It’s not enough. It’s just not enough for me. It’s not enough for any person logging on at their school or library who needed an answer, a pep talk, some inspiration or the assurance that it gets better.
The blocking of videos like the ones by Everyone is Gay is a slap in the face to me. To Kristin and Dannielle and their videos that changed my life seven years ago. At the end of the day, Everyone is Gay didn’t teach me to be gay — it gave me the tools to figure out how to be. At the end of the day, I did come out as gay and I did get the girl. But I also struggled with coming out to my family, went through heartwrenching breakups and grappled with my true gender identity. What’s happening here is much greater than my love life. Everyone is Gay was instrumental in helping me become the proud queer non-binary person I am today.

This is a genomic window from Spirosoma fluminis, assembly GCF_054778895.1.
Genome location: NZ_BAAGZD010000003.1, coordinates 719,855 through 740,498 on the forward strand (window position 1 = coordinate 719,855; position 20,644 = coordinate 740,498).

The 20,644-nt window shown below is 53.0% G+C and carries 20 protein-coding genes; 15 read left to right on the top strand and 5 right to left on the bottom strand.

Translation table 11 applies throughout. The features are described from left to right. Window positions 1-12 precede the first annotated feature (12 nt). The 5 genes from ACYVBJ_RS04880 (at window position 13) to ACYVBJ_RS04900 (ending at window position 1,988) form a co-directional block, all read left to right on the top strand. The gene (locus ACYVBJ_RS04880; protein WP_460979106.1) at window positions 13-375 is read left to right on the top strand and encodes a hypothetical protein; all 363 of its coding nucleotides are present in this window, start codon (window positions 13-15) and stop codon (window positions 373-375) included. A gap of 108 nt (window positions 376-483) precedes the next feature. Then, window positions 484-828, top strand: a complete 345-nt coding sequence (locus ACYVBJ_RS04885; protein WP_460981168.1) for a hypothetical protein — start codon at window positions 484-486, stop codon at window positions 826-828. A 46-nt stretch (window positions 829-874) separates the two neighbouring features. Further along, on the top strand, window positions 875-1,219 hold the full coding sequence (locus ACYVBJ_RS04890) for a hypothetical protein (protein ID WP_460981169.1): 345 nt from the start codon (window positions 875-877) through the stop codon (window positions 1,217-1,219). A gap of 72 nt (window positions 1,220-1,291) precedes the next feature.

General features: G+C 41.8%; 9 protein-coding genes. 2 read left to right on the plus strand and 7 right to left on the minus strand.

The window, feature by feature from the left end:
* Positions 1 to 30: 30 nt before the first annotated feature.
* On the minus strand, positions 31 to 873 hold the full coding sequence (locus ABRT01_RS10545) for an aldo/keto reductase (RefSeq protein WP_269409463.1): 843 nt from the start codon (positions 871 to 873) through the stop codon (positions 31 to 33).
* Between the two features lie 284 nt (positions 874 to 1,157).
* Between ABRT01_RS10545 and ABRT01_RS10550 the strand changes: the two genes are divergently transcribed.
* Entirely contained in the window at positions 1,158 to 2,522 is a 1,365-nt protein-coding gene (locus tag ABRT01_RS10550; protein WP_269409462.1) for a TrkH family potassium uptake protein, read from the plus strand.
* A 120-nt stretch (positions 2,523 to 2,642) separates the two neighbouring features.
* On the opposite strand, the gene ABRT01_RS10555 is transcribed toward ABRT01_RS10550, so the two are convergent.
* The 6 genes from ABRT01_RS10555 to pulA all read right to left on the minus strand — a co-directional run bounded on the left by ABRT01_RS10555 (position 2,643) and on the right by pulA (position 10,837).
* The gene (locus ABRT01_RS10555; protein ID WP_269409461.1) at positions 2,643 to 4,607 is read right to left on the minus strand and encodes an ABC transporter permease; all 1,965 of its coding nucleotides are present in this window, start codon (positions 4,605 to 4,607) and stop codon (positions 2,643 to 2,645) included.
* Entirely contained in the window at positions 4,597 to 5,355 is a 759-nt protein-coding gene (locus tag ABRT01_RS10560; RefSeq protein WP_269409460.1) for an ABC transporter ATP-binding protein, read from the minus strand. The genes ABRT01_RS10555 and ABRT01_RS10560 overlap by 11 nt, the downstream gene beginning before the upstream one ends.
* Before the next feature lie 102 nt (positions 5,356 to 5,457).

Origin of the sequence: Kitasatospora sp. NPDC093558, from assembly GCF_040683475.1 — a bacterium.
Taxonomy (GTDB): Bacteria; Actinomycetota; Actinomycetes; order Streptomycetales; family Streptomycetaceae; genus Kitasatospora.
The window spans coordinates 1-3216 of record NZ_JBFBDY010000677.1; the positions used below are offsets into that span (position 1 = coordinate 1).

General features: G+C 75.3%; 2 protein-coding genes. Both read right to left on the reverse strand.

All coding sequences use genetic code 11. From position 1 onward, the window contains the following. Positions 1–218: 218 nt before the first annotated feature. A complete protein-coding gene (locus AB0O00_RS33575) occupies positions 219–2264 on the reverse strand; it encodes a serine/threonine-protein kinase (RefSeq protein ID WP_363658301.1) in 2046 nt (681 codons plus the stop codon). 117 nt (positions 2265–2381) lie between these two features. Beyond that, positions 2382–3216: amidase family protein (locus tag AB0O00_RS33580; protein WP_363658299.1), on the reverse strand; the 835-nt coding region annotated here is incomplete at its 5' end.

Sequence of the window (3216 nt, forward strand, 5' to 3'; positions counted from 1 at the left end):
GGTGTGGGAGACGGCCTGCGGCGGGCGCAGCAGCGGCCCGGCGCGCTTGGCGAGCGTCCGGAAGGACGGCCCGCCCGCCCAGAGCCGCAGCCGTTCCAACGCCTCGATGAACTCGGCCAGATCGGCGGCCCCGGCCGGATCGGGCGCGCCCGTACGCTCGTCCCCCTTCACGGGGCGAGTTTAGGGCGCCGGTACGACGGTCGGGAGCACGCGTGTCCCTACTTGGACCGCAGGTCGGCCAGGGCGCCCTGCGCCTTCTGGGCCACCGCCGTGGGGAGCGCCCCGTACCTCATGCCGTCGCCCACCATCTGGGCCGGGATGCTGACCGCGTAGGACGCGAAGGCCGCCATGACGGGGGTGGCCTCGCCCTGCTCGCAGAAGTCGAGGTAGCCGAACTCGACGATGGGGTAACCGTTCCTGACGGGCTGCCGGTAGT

YouTube is trying to shrug this all off as just a glitch in the system. The thing is, algorithms don’t pop up out of thin air. LGBTQIA+ content doesn’t get incorrectly labeled by accident. Code is written by human people: hands-to-keyboard. This is in fact the exact reason why LGBTQIA+ video content should always be accessible — to change hearts and minds, to get to the consciousness and down into subconscious of people who will (un)thinkingly flag G-rated music videos because they feature queer artists. We must continue to fight not only for equality under the law, but representation from the big screen to our laptop screens.